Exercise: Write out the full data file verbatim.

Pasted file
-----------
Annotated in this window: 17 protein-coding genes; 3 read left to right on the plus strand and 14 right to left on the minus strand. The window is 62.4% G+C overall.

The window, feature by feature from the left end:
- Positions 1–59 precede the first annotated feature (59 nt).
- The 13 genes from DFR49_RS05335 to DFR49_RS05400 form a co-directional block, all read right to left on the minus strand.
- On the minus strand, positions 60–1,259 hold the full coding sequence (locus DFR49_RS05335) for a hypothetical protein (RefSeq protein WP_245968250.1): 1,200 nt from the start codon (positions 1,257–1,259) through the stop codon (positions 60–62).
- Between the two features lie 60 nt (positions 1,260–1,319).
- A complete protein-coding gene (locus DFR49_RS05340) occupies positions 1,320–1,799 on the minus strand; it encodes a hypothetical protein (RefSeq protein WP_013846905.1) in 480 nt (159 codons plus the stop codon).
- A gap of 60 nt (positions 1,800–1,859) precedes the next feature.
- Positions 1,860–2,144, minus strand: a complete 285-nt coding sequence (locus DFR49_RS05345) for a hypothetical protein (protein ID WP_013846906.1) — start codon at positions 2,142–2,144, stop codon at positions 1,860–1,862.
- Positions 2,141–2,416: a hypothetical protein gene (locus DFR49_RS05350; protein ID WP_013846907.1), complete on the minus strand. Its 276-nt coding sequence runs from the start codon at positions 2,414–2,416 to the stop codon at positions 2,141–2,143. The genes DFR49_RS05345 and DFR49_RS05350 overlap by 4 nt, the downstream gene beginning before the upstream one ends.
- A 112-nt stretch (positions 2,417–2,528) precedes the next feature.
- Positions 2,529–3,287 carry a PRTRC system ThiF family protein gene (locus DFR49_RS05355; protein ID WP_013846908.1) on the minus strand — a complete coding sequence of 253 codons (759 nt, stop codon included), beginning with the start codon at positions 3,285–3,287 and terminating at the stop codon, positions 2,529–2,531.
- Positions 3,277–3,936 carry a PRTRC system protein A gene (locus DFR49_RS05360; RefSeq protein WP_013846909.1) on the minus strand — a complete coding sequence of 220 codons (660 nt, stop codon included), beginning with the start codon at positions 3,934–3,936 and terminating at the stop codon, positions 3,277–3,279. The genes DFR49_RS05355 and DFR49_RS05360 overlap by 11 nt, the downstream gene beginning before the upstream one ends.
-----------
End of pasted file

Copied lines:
Annotated in this window: 17 protein-coding genes; 3 read left to right on the plus strand and 14 right to left on the minus strand. The window is 62.4% G+C overall.

The window, feature by feature from the left end:
- Positions 1–59 precede the first annotated feature (59 nt).
- The 13 genes from DFR49_RS05335 to DFR49_RS05400 form a co-directional block, all read right to left on the minus strand.
- On the minus strand, positions 60–1,259 hold the full coding sequence (locus DFR49_RS05335) for a hypothetical protein (RefSeq protein WP_245968250.1): 1,200 nt from the start codon (positions 1,257–1,259) through the stop codon (positions 60–62).
- Between the two features lie 60 nt (positions 1,260–1,319).
- A complete protein-coding gene (locus DFR49_RS05340) occupies positions 1,320–1,799 on the minus strand; it encodes a hypothetical protein (RefSeq protein WP_013846905.1) in 480 nt (159 codons plus the stop codon).
- A gap of 60 nt (positions 1,800–1,859) precedes the next feature.
- Positions 1,860–2,144, minus strand: a complete 285-nt coding sequence (locus DFR49_RS05345) for a hypothetical protein (protein ID WP_013846906.1) — start codon at positions 2,142–2,144, stop codon at positions 1,860–1,862.
- Positions 2,141–2,416: a hypothetical protein gene (locus DFR49_RS05350; protein ID WP_013846907.1), complete on the minus strand. Its 276-nt coding sequence runs from the start codon at positions 2,414–2,416 to the stop codon at positions 2,141–2,143. The genes DFR49_RS05345 and DFR49_RS05350 overlap by 4 nt, the downstream gene beginning before the upstream one ends.
- A 112-nt stretch (positions 2,417–2,528) precedes the next feature.
- Positions 2,529–3,287 carry a PRTRC system ThiF family protein gene (locus DFR49_RS05355; protein ID WP_013846908.1) on the minus strand — a complete coding sequence of 253 codons (759 nt, stop codon included), beginning with the start codon at positions 3,285–3,287 and terminating at the stop codon, positions 2,529–2,531.
- Positions 3,277–3,936 carry a PRTRC system protein A gene (locus DFR49_RS05360; RefSeq protein WP_013846909.1) on the minus strand — a complete coding sequence of 220 codons (660 nt, stop codon included), beginning with the start codon at positions 3,934–3,936 and terminating at the stop codon, positions 3,277–3,279. The genes DFR49_RS05355 and DFR49_RS05360 overlap by 11 nt, the downstream gene beginning before the upstream one ends.